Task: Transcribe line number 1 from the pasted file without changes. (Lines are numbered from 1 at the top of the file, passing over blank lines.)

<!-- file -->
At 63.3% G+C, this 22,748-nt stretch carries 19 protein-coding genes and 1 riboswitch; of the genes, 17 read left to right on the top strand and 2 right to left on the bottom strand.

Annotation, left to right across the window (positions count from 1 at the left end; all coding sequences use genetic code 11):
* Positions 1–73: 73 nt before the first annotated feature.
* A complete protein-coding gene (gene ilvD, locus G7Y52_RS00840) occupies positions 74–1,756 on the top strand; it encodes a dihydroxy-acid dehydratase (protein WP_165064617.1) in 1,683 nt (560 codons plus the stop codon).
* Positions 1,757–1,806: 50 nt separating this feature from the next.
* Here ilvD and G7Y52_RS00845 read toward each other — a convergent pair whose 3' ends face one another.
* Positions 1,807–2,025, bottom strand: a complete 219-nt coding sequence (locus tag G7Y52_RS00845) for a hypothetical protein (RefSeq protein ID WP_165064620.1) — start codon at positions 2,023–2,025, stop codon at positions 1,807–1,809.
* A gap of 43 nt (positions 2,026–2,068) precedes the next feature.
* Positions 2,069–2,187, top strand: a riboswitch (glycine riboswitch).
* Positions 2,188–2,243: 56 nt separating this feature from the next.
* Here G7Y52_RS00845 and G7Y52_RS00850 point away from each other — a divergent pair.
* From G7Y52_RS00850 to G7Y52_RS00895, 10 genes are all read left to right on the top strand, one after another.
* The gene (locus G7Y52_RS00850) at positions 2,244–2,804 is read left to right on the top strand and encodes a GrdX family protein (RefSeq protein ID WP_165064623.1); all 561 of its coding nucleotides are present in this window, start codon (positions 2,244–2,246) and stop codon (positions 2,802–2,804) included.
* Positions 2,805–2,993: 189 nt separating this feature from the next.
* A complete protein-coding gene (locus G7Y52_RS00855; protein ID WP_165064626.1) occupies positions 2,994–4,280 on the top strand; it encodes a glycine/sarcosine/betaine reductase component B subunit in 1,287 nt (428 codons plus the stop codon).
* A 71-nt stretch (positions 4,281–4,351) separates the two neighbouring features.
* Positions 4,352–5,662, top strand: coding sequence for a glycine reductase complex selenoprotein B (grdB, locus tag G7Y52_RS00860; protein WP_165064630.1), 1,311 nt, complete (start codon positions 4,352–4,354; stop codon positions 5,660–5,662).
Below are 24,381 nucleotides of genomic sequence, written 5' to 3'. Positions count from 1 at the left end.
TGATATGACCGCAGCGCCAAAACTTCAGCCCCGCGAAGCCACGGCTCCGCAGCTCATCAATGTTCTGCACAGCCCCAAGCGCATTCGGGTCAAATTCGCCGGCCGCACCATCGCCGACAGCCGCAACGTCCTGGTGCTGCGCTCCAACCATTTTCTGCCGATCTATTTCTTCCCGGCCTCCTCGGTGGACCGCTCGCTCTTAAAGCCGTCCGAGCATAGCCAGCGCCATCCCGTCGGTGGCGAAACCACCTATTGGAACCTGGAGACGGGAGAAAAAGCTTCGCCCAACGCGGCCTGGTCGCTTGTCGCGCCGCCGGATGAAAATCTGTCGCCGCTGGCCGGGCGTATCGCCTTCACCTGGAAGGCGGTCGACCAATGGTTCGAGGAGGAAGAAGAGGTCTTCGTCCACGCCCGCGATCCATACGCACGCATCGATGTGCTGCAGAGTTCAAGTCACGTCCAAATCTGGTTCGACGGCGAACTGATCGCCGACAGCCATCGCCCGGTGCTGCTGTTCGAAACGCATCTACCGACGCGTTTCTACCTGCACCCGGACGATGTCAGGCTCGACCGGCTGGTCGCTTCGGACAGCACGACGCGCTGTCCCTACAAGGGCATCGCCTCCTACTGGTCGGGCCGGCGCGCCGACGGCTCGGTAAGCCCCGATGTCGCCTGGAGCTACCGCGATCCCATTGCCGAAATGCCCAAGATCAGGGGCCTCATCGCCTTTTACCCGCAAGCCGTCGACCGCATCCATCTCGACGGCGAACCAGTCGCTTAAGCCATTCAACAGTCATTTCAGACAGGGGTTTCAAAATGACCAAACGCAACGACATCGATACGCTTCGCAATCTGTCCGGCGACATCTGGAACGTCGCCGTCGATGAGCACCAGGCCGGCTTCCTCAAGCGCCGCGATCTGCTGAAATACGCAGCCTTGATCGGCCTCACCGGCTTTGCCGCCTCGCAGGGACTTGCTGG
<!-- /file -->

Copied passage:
At 63.3% G+C, this 22,748-nt stretch carries 19 protein-coding genes and 1 riboswitch; of the genes, 17 read left to right on the top strand and 2 right to left on the bottom strand.